Anyone who has ever worked with seniors will tell you war stories about the battle of wills on bath day. When the issue gets addressed by Dear Abby you know that more than one person is writing in for her advice. Why do some older people hate to bathe? .
A psychiatrist, of course, will tell you that not wanting to bathe could very well be related to depression, low self-esteem and repressed anger, but you can’t think psychiatric care every time grandma refuses her bath. If the pattern develops in later life it could be related to organic brain disease. If you think this might be the problem a complete psychiatric examination might very well be in order.
Still, I don’t think organic brain disease is always the problem. To start with, our parents grew up in another time. Running water was not always a given and neither was a daily bath. Even I can remember when a bath once a week on Friday or Saturday night was the norm, yes a wash tub in front of the kitchen stove. Our grandparents, and maybe even our parents, grew up in a time when frequent bathing was not considered a necessity.
The real reason for less frequent bathing in the elderly could be due to a feeling of insecurity. Many older people do not feel capable of handing the rigors of a daily bath or shower. Bathing can be complicated for the elderly. There is a general weakening of muscles and their may be joint problems caused by arthritis, degenerative disease, stroke or balance issues. Not being able to use the bathroom could mean the difference in whether they can live independently or not.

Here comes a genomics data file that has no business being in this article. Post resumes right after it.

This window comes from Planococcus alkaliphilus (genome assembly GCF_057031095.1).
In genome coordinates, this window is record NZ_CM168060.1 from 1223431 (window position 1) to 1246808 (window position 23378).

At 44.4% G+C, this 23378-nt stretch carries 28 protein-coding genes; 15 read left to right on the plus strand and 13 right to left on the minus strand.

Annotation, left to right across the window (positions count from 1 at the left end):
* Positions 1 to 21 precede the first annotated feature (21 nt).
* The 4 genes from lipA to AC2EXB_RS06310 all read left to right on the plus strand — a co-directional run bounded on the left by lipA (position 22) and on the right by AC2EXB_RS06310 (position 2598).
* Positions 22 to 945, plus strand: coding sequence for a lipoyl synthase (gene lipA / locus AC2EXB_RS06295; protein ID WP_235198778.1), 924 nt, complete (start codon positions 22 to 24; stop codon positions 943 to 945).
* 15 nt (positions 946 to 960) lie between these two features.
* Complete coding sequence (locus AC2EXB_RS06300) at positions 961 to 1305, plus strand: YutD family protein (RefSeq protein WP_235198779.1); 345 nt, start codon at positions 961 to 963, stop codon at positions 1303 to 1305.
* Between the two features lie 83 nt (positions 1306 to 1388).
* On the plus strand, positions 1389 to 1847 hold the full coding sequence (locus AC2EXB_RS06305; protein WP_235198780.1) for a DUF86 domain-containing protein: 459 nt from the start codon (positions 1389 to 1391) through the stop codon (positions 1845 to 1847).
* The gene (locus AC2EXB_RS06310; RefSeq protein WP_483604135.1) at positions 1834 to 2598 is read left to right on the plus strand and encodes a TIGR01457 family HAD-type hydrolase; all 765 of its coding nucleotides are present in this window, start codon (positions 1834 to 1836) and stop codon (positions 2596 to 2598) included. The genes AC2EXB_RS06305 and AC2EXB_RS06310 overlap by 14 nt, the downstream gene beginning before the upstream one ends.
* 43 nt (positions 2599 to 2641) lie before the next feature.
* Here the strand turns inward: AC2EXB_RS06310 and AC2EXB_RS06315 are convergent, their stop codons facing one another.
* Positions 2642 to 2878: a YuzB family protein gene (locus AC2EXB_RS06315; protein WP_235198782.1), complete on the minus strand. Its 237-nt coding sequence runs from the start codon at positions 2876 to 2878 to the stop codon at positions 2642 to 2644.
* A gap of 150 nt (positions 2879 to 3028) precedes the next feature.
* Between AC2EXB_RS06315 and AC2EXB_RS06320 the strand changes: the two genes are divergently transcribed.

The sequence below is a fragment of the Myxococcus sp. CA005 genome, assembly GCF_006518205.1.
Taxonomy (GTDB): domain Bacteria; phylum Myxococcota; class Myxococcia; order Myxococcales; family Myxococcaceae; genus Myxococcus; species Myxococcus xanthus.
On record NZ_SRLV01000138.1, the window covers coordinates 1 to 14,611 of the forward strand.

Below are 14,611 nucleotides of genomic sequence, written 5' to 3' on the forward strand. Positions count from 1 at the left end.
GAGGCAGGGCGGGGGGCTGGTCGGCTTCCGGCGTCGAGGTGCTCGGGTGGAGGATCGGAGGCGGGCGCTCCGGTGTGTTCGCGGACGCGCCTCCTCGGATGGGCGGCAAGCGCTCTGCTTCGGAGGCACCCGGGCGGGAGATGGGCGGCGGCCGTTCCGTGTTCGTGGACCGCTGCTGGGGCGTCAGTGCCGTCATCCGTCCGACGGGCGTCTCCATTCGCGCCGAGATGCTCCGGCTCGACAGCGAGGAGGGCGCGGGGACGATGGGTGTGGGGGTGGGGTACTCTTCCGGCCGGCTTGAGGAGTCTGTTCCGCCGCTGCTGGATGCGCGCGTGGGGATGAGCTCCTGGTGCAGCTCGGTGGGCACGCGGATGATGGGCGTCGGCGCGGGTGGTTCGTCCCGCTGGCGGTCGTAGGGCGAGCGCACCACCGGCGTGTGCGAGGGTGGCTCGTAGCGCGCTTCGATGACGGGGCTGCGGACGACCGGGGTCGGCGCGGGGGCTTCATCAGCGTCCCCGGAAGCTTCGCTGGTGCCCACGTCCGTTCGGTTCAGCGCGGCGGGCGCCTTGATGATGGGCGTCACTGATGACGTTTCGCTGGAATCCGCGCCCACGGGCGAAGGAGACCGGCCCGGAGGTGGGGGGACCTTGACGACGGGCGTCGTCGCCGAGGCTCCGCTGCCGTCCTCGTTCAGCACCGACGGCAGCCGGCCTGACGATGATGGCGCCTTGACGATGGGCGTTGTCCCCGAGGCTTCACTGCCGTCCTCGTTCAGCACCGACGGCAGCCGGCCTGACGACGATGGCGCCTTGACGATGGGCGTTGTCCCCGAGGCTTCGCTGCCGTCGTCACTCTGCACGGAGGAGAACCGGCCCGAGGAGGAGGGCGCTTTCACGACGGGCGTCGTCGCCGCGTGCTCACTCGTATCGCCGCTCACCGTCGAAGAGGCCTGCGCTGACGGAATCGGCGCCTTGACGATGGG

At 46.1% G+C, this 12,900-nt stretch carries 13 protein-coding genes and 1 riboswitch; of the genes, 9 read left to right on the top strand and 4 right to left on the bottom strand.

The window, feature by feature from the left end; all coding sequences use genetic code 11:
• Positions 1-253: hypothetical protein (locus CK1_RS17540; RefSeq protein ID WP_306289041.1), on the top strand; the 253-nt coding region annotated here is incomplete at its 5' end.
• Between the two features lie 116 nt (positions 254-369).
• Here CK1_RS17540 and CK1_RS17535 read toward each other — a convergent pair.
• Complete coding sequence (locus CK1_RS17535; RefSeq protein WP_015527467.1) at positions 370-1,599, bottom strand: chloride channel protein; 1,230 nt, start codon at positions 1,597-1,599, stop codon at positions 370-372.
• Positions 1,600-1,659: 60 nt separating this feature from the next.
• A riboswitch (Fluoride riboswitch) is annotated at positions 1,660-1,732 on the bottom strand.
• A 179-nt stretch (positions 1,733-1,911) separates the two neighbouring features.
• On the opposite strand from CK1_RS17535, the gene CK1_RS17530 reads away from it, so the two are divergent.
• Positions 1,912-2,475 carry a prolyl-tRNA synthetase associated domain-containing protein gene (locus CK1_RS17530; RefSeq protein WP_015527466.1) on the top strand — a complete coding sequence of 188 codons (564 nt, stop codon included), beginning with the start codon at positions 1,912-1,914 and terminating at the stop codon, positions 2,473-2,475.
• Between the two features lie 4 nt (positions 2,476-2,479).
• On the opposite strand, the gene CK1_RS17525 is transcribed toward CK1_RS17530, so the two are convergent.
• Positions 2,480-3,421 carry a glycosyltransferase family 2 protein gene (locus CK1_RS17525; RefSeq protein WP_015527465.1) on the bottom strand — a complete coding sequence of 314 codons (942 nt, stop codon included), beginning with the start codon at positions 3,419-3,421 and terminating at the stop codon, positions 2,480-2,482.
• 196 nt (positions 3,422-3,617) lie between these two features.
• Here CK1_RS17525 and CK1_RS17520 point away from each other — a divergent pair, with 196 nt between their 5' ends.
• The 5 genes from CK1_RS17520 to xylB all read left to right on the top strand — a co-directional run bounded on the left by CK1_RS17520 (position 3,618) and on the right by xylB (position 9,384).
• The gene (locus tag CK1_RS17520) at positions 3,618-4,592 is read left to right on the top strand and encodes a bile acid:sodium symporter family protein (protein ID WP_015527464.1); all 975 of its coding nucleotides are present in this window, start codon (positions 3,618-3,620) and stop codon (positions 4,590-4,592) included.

Modern facilities make it possible for older people to continue bathing at home (Liz Gill: The Times (London UK) May 25, 2003). It means that the daily bath, so essential to pride and a sense of wellbeing can be done in comfort and safety. A process taken for granted when you are younger can become so difficult that a senior may face an appalling dilemma every day. Do they do something painful and hazardous in order to keep clean? Do they subject themselves to the indignity of being bathed by a stranger? Or do they allow their standards of personal hygiene to slip?
People are often reluctant to accept help with bathing because it is so connected to their private selves. Bathing can still be a wonderful experience. Help may be as simple as making sure that the tub, toilet and shower stall are all safely accessible. Remove loose rugs, install hand rails, providing special seats, and eliminating unnecessary steps into and out of the shower and tub can provide a modicum of safety. Keep a phone in the bathroom. Investigate universal design showers, toilets and sinks. You will spend more money in monthly fees at a care center than it will cost to completely redo the bathroom. Personally I can’t think of anything that sounds better than the Safe Step Walk-in tubs, such as the ones advertised by firstSTREET. I would like to have the one with both water and air jets right now. Bathing should and could become a real pleasure again.